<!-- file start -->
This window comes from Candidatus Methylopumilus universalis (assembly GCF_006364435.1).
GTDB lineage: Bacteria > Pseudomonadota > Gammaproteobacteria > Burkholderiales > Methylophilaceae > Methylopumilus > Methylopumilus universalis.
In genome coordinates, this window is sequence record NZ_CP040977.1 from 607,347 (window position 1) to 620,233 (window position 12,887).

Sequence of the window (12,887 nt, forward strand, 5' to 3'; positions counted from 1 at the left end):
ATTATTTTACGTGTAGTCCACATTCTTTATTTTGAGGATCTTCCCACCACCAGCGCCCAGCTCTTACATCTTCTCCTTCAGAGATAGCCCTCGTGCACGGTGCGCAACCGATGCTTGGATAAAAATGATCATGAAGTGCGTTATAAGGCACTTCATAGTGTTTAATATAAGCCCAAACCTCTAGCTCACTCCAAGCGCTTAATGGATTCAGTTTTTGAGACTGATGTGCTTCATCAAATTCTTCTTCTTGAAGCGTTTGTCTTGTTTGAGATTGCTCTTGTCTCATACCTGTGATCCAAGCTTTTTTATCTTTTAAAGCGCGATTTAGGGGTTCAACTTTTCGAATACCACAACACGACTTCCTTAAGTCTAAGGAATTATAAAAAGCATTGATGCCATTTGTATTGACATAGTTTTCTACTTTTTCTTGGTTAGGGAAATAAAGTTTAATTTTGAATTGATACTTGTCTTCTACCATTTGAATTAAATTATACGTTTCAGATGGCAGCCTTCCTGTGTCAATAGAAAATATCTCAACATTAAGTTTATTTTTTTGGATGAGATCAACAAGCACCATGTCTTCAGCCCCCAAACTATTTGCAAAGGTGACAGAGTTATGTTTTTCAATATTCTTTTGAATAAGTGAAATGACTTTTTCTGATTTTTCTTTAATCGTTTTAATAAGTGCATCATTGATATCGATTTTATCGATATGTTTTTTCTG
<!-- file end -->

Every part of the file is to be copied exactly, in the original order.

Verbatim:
This window comes from Candidatus Methylopumilus universalis (assembly GCF_006364435.1).
GTDB lineage: Bacteria > Pseudomonadota > Gammaproteobacteria > Burkholderiales > Methylophilaceae > Methylopumilus > Methylopumilus universalis.
In genome coordinates, this window is sequence record NZ_CP040977.1 from 607,347 (window position 1) to 620,233 (window position 12,887).

Sequence of the window (12,887 nt, forward strand, 5' to 3'; positions counted from 1 at the left end):
ATTATTTTACGTGTAGTCCACATTCTTTATTTTGAGGATCTTCCCACCACCAGCGCCCAGCTCTTACATCTTCTCCTTCAGAGATAGCCCTCGTGCACGGTGCGCAACCGATGCTTGGATAAAAATGATCATGAAGTGCGTTATAAGGCACTTCATAGTGTTTAATATAAGCCCAAACCTCTAGCTCACTCCAAGCGCTTAATGGATTCAGTTTTTGAGACTGATGTGCTTCATCAAATTCTTCTTCTTGAAGCGTTTGTCTTGTTTGAGATTGCTCTTGTCTCATACCTGTGATCCAAGCTTTTTTATCTTTTAAAGCGCGATTTAGGGGTTCAACTTTTCGAATACCACAACACGACTTCCTTAAGTCTAAGGAATTATAAAAAGCATTGATGCCATTTGTATTGACATAGTTTTCTACTTTTTCTTGGTTAGGGAAATAAAGTTTAATTTTGAATTGATACTTGTCTTCTACCATTTGAATTAAATTATACGTTTCAGATGGCAGCCTTCCTGTGTCAATAGAAAATATCTCAACATTAAGTTTATTTTTTTGGATGAGATCAACAAGCACCATGTCTTCAGCCCCCAAACTATTTGCAAAGGTGACAGAGTTATGTTTTTCAATATTCTTTTGAATAAGTGAAATGACTTTTTCTGATTTTTCTTTAATCGTTTTAATAAGTGCATCATTGATATCGATTTTATCGATATGTTTTTTCTG